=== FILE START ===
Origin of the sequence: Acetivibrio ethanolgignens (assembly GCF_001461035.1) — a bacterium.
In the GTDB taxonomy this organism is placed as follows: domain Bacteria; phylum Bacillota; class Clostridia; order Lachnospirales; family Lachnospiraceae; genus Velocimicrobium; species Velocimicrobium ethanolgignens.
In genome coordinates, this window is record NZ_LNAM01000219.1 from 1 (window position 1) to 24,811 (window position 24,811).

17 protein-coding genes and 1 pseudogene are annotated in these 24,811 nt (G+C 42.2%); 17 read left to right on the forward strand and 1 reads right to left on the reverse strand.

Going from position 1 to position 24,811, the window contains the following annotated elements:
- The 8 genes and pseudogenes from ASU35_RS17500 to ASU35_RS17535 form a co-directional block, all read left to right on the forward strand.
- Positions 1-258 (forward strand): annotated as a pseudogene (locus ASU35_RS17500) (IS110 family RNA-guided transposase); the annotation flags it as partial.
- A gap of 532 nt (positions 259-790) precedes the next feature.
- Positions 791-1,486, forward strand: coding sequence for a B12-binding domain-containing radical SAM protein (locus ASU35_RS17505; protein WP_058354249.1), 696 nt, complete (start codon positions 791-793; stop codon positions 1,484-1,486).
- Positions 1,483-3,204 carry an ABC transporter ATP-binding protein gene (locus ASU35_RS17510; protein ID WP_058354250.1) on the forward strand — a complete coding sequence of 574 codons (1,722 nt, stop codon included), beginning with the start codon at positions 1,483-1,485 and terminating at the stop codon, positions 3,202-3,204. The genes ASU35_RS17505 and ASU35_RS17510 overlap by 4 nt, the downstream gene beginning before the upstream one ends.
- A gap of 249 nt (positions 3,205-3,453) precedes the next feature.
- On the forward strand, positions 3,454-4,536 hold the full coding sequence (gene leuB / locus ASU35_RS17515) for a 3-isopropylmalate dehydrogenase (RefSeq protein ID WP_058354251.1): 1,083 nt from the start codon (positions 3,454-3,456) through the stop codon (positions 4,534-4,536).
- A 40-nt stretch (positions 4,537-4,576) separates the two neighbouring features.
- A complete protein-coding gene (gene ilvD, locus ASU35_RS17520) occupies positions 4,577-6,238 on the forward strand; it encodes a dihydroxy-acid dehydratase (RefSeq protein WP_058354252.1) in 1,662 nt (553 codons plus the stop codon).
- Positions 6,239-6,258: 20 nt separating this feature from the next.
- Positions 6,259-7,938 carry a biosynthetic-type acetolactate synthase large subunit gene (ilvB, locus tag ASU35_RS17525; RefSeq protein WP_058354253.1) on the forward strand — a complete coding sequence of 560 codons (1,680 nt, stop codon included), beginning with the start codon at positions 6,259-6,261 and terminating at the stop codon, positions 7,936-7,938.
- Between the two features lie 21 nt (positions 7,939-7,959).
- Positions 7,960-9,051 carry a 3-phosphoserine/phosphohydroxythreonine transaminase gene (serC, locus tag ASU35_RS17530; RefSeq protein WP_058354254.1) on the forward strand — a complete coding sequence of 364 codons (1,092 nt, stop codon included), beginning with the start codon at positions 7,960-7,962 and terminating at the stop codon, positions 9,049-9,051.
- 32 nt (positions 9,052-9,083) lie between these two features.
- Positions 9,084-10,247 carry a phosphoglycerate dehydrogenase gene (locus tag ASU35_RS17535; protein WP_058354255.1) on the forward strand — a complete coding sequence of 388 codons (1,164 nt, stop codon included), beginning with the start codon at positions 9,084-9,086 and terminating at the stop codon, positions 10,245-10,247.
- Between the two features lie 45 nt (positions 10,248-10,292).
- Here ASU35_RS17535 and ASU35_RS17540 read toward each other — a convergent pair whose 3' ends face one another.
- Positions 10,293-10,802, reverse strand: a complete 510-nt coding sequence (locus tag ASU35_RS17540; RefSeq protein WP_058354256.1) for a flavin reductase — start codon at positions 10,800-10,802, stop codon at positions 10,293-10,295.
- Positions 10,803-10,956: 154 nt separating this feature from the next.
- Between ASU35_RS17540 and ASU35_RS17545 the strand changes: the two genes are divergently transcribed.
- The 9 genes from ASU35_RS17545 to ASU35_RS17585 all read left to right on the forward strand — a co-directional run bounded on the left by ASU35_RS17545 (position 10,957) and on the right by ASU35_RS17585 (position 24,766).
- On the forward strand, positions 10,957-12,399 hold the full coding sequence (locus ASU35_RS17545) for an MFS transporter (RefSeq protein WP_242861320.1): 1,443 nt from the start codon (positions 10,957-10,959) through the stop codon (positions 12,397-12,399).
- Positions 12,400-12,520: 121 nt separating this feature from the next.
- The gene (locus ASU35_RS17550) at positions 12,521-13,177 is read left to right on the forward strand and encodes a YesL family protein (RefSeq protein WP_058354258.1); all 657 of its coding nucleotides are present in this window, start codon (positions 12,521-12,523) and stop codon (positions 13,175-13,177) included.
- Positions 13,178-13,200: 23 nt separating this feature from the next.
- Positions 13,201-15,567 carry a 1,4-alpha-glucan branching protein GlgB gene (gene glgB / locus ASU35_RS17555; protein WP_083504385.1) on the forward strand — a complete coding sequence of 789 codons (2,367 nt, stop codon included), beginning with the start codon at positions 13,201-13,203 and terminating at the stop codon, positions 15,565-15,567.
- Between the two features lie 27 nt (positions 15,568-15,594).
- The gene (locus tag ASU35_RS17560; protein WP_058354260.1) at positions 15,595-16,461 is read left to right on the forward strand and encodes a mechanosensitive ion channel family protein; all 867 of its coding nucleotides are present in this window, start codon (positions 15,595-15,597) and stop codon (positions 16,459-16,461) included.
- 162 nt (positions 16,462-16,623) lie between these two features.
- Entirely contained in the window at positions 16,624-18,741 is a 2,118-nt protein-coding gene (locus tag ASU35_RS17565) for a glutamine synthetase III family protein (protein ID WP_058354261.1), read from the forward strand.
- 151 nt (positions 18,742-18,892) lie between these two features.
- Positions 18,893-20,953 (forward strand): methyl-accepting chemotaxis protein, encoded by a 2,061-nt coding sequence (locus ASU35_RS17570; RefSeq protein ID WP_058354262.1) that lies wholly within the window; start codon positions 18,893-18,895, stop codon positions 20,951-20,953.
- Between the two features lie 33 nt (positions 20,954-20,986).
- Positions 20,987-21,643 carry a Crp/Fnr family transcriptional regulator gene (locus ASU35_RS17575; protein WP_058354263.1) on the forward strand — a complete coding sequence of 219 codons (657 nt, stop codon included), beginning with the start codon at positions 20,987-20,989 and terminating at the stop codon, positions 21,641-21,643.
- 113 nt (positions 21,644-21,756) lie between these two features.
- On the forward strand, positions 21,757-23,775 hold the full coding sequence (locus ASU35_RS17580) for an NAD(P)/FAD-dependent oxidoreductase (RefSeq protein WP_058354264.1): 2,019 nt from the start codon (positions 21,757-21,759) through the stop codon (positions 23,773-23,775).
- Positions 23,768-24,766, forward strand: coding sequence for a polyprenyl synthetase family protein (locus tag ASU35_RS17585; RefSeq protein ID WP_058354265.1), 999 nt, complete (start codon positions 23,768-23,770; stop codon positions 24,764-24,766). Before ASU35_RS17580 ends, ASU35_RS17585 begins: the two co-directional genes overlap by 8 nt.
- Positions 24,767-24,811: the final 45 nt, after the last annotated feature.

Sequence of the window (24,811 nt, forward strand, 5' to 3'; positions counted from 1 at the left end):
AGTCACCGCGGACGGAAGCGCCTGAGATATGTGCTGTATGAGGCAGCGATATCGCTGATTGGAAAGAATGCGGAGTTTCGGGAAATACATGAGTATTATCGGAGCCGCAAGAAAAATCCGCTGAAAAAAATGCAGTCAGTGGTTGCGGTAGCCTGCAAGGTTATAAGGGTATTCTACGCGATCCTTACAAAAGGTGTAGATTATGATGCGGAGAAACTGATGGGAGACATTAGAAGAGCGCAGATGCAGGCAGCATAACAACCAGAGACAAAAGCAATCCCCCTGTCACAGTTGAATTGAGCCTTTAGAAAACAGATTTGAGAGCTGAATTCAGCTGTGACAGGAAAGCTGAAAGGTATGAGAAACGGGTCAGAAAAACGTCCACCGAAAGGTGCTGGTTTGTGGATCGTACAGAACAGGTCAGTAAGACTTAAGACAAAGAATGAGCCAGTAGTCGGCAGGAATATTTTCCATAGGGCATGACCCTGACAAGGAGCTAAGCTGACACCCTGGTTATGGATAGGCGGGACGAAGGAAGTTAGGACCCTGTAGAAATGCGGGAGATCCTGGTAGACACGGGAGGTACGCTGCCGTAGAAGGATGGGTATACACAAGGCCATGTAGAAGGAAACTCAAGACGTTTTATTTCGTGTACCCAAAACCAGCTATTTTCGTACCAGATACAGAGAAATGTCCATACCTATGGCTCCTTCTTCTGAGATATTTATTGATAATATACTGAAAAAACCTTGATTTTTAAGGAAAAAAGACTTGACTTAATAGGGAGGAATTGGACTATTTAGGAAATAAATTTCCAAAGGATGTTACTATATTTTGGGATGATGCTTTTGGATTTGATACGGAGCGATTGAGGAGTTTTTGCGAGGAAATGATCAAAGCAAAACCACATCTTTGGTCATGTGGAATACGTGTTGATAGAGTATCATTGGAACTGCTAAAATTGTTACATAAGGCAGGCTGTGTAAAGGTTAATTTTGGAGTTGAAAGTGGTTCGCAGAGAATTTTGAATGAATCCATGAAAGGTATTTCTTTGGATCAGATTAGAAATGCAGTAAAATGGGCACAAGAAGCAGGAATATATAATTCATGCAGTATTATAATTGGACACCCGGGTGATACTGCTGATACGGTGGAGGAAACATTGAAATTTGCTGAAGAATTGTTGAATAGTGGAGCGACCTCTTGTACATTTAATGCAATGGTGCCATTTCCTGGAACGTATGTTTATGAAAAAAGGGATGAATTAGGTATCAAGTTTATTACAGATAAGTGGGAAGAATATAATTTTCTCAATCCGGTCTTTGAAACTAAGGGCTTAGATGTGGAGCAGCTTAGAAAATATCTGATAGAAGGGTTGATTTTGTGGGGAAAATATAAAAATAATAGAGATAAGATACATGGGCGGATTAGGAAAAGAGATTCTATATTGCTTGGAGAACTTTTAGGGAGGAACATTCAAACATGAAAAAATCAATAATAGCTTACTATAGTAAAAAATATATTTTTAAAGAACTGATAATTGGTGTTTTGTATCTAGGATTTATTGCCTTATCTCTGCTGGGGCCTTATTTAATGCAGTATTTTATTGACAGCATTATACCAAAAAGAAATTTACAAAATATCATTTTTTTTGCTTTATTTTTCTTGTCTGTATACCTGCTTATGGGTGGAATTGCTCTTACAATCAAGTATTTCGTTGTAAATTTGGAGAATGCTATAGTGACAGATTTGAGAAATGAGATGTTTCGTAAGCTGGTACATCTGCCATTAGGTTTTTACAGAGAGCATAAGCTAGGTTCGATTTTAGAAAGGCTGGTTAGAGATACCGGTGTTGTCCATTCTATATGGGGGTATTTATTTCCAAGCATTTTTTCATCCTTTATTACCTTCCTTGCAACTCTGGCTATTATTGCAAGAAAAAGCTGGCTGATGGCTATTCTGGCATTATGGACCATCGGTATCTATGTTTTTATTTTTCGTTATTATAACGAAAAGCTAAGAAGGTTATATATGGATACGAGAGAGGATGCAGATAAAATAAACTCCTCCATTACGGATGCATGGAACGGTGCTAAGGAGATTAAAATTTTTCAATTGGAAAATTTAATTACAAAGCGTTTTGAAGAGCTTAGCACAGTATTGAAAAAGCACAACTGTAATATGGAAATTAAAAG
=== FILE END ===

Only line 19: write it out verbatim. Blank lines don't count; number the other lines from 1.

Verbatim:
- 32 nt (positions 9,052-9,083) lie between these two features.